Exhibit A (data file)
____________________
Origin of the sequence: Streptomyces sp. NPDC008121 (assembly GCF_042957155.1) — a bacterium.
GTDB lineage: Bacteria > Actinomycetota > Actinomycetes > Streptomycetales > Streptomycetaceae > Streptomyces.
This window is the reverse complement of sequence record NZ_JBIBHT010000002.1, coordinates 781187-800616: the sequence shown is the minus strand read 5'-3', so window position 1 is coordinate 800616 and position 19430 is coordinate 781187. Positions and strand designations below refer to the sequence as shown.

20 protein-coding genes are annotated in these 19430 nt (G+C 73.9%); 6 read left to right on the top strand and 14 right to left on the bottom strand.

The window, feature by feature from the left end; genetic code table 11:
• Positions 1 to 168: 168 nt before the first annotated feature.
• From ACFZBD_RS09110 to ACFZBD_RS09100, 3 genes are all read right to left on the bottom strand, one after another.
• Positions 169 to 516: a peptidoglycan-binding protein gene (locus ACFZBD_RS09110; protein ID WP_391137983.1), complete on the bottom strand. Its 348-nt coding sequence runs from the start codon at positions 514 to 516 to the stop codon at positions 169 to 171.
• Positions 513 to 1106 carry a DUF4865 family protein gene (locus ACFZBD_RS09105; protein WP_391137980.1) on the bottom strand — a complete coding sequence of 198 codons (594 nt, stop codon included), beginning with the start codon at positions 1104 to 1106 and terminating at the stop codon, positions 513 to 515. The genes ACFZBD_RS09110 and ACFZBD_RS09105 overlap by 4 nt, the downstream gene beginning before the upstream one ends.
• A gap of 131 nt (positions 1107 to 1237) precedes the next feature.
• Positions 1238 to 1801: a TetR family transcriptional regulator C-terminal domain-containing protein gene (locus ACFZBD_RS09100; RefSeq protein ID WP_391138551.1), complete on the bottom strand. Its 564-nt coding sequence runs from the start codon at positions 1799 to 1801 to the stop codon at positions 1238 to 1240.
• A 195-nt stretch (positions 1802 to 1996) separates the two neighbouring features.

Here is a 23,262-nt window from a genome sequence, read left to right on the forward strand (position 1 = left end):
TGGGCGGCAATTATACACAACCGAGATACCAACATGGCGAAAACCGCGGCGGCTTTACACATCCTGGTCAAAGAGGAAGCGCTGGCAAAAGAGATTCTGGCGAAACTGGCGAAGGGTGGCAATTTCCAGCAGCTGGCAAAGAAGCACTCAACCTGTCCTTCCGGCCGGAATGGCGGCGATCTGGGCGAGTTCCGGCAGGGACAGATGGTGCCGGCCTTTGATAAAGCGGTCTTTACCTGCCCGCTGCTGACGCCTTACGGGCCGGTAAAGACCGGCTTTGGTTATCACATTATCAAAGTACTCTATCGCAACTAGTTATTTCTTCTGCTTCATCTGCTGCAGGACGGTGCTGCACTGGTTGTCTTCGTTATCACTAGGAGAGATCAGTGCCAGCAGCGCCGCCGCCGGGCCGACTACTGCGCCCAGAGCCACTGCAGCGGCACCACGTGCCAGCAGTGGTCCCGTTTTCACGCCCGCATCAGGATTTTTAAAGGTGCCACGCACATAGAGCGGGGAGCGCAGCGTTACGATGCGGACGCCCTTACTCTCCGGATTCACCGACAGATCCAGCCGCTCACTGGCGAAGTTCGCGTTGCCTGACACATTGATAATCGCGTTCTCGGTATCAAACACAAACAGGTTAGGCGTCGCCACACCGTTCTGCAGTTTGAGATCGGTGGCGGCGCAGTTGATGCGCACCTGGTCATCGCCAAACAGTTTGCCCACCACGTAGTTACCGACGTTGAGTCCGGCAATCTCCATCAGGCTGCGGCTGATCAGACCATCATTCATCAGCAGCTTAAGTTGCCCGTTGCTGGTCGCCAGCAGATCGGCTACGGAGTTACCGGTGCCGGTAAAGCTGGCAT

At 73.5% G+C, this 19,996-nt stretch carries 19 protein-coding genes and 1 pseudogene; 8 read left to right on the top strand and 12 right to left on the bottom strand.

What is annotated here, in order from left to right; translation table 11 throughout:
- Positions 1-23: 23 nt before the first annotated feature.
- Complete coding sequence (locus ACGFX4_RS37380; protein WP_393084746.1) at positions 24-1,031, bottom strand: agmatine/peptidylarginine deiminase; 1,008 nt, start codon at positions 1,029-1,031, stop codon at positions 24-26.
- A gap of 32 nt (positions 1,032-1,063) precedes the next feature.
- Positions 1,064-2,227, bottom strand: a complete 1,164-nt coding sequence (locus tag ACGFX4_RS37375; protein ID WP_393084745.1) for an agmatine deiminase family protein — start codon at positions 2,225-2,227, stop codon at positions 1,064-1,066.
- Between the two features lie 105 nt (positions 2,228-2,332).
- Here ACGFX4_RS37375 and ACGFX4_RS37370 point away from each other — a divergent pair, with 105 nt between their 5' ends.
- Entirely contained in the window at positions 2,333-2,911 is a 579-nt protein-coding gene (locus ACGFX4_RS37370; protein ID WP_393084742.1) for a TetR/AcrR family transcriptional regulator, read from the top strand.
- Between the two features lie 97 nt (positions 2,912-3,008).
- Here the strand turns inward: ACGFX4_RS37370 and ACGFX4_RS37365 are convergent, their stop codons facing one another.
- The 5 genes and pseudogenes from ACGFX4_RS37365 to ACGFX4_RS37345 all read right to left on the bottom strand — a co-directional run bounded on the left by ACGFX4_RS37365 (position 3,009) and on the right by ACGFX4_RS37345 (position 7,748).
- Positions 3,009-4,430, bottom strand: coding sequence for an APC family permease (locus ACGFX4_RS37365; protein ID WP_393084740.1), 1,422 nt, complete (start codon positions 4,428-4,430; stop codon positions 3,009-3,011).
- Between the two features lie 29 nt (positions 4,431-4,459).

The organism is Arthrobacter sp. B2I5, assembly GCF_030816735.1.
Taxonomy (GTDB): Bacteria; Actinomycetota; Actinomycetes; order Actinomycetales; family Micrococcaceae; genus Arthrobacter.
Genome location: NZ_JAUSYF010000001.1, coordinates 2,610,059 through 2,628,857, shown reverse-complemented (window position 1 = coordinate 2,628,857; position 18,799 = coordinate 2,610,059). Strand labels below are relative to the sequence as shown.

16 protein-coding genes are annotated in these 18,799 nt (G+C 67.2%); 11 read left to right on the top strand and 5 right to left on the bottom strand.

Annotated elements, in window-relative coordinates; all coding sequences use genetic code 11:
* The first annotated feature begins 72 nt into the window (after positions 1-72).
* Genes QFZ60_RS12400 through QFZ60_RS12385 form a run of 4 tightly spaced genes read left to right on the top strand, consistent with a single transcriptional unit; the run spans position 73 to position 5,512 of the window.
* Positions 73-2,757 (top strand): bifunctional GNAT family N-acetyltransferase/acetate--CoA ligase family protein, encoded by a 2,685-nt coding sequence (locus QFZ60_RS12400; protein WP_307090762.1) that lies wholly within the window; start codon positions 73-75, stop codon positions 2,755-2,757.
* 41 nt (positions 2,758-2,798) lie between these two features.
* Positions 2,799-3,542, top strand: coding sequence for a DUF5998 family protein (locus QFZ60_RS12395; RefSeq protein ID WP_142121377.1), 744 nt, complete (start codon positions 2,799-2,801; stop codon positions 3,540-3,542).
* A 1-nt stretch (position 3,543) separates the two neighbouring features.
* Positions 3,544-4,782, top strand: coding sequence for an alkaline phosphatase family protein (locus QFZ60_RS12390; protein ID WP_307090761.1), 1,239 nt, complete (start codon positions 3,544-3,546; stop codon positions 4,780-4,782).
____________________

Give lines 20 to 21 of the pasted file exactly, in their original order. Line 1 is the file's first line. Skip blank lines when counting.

- Positions 1,064-2,227, bottom strand: a complete 1,164-nt coding sequence (locus tag ACGFX4_RS37375; protein ID WP_393084745.1) for an agmatine deiminase family protein — start codon at positions 2,225-2,227, stop codon at positions 1,064-1,066.
- Between the two features lie 105 nt (positions 2,228-2,332).